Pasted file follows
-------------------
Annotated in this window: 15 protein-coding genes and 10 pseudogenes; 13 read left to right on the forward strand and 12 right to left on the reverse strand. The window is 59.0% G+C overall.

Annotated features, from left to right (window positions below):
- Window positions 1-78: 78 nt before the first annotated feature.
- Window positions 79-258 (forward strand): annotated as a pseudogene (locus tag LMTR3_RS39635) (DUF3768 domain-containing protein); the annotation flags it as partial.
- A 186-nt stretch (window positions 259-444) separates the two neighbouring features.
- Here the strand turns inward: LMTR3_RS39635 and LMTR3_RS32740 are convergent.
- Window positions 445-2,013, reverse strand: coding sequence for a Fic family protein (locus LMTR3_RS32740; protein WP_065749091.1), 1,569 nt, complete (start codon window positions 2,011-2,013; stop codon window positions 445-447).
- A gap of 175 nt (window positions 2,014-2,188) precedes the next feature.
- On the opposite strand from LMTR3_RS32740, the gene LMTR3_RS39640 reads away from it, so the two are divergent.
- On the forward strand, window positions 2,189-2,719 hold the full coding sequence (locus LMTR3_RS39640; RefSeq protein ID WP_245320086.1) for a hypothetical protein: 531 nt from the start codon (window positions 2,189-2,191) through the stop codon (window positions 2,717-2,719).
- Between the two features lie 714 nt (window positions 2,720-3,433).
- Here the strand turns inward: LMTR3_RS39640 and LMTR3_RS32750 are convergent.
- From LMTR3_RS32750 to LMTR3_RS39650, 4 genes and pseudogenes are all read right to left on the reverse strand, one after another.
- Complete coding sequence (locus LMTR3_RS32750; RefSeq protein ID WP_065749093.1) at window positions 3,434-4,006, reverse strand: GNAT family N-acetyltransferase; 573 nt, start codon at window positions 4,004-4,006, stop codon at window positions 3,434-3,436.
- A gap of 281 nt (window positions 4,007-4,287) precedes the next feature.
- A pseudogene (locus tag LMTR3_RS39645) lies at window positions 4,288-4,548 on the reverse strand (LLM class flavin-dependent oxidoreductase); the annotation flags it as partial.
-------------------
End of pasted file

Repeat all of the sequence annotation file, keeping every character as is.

Annotated in this window: 15 protein-coding genes and 10 pseudogenes; 13 read left to right on the forward strand and 12 right to left on the reverse strand. The window is 59.0% G+C overall.

Annotated features, from left to right (window positions below):
- Window positions 1-78: 78 nt before the first annotated feature.
- Window positions 79-258 (forward strand): annotated as a pseudogene (locus tag LMTR3_RS39635) (DUF3768 domain-containing protein); the annotation flags it as partial.
- A 186-nt stretch (window positions 259-444) separates the two neighbouring features.
- Here the strand turns inward: LMTR3_RS39635 and LMTR3_RS32740 are convergent.
- Window positions 445-2,013, reverse strand: coding sequence for a Fic family protein (locus LMTR3_RS32740; protein WP_065749091.1), 1,569 nt, complete (start codon window positions 2,011-2,013; stop codon window positions 445-447).
- A gap of 175 nt (window positions 2,014-2,188) precedes the next feature.
- On the opposite strand from LMTR3_RS32740, the gene LMTR3_RS39640 reads away from it, so the two are divergent.
- On the forward strand, window positions 2,189-2,719 hold the full coding sequence (locus LMTR3_RS39640; RefSeq protein ID WP_245320086.1) for a hypothetical protein: 531 nt from the start codon (window positions 2,189-2,191) through the stop codon (window positions 2,717-2,719).
- Between the two features lie 714 nt (window positions 2,720-3,433).
- Here the strand turns inward: LMTR3_RS39640 and LMTR3_RS32750 are convergent.
- From LMTR3_RS32750 to LMTR3_RS39650, 4 genes and pseudogenes are all read right to left on the reverse strand, one after another.
- Complete coding sequence (locus LMTR3_RS32750; RefSeq protein ID WP_065749093.1) at window positions 3,434-4,006, reverse strand: GNAT family N-acetyltransferase; 573 nt, start codon at window positions 4,004-4,006, stop codon at window positions 3,434-3,436.
- A gap of 281 nt (window positions 4,007-4,287) precedes the next feature.
- A pseudogene (locus tag LMTR3_RS39645) lies at window positions 4,288-4,548 on the reverse strand (LLM class flavin-dependent oxidoreductase); the annotation flags it as partial.